"Intended Users" and Oberstar's Bike Bill

After editing an article this morning about bikes, I have to admit it made me feel like dusting mine off. Plenty of my top errand spots are within easy biking distance, making it a potentially great way to save gas and get some exercise. But there's one big thing stopping me from venturing off my city's bicycle paths. Or rather, many big things: cars, trucks...buses. The idea of huffing it up a hill with a line of traffic angrily passing me is just a tad too intimidating.

That's why many bikers are pushing for their own transportation dollars -- money to fund projects that make roads safer for bikers and pedestrians. And while the majority of the transportation budget usually goes toward highways, Rep. Jim Oberstar, chairman of the House Transportation and Infrastructure Committee, is hoping to secure more money for bikers, according to the Wall Street Journal's Environmental Capital blog.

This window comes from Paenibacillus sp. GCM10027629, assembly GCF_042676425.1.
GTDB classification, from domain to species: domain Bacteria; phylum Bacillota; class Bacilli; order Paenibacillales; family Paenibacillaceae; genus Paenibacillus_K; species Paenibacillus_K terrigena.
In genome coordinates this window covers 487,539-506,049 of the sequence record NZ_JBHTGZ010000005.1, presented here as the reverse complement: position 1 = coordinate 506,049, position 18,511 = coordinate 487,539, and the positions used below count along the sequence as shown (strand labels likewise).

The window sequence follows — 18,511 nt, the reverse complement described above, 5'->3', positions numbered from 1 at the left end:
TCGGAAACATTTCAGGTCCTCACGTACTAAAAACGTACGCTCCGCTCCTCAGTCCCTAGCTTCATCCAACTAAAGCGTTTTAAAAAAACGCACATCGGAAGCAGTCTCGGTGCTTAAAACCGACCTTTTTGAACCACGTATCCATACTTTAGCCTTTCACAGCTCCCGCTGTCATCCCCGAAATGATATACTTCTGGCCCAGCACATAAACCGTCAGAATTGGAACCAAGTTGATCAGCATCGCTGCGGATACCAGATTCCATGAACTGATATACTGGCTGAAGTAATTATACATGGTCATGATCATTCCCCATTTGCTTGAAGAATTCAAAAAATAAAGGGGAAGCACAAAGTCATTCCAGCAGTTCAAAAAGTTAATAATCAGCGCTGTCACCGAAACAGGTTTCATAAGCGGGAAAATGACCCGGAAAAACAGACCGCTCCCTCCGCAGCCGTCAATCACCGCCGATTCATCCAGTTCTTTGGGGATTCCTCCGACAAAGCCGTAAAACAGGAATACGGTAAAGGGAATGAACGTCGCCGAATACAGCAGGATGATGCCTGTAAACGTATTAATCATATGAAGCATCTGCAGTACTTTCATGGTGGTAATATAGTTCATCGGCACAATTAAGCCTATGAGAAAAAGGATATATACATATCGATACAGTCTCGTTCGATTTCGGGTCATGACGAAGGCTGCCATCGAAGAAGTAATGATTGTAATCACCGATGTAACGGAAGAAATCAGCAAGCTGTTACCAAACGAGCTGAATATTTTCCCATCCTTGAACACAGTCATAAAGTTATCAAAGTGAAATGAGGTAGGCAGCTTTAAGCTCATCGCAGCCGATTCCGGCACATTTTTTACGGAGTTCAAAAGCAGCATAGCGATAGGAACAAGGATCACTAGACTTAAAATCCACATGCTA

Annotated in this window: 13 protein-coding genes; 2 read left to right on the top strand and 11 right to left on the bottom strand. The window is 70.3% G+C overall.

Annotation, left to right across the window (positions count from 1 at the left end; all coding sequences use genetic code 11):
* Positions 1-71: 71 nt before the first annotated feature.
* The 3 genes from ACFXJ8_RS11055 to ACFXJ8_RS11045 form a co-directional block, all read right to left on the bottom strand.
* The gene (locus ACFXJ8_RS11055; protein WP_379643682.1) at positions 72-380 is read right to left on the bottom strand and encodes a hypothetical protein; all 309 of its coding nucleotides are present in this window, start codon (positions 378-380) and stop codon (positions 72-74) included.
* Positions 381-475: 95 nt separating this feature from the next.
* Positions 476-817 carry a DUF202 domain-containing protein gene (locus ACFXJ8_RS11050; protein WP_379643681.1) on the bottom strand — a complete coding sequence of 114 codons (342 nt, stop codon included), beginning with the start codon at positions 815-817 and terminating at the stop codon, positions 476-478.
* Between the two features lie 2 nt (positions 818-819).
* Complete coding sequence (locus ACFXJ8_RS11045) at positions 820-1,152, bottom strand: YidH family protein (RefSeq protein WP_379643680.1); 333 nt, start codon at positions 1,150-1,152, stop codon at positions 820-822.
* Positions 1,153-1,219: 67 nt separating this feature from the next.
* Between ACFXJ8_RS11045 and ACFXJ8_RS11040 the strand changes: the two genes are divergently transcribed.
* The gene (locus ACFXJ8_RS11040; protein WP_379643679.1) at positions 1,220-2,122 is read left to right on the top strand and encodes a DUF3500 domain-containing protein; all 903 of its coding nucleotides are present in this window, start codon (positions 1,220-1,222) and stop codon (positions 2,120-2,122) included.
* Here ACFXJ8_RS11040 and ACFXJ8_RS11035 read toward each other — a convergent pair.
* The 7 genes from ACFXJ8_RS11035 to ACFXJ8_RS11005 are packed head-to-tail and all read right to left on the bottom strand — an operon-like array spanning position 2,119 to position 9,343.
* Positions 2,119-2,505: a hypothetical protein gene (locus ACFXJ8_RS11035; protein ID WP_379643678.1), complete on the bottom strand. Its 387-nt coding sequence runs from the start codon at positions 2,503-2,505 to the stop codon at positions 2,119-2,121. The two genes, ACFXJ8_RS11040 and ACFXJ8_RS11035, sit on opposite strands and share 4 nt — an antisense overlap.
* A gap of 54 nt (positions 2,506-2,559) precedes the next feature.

Oberstar recently introduced a bill supporting bikes and suggesting bikers and pedestrians be designated the "intended users" of roads. Of course cars would still be in the mix, but sidewalks and bike lanes would no longer be afterthoughts.

The "intended users" designation would likely spur the construction of more dedicated lanes -- strips of road bordered by a median that offer more protection than a painted line. I actually saw something similar on an ill-advised bike trip in Ireland (the scenic route might have sent me down a highway, but at least I had my own lane.)

There's still no word on when Congress will tackle the bill.

More: 5 Walkable Cities What's a walk score? How Bicycles Work How Road Rage Works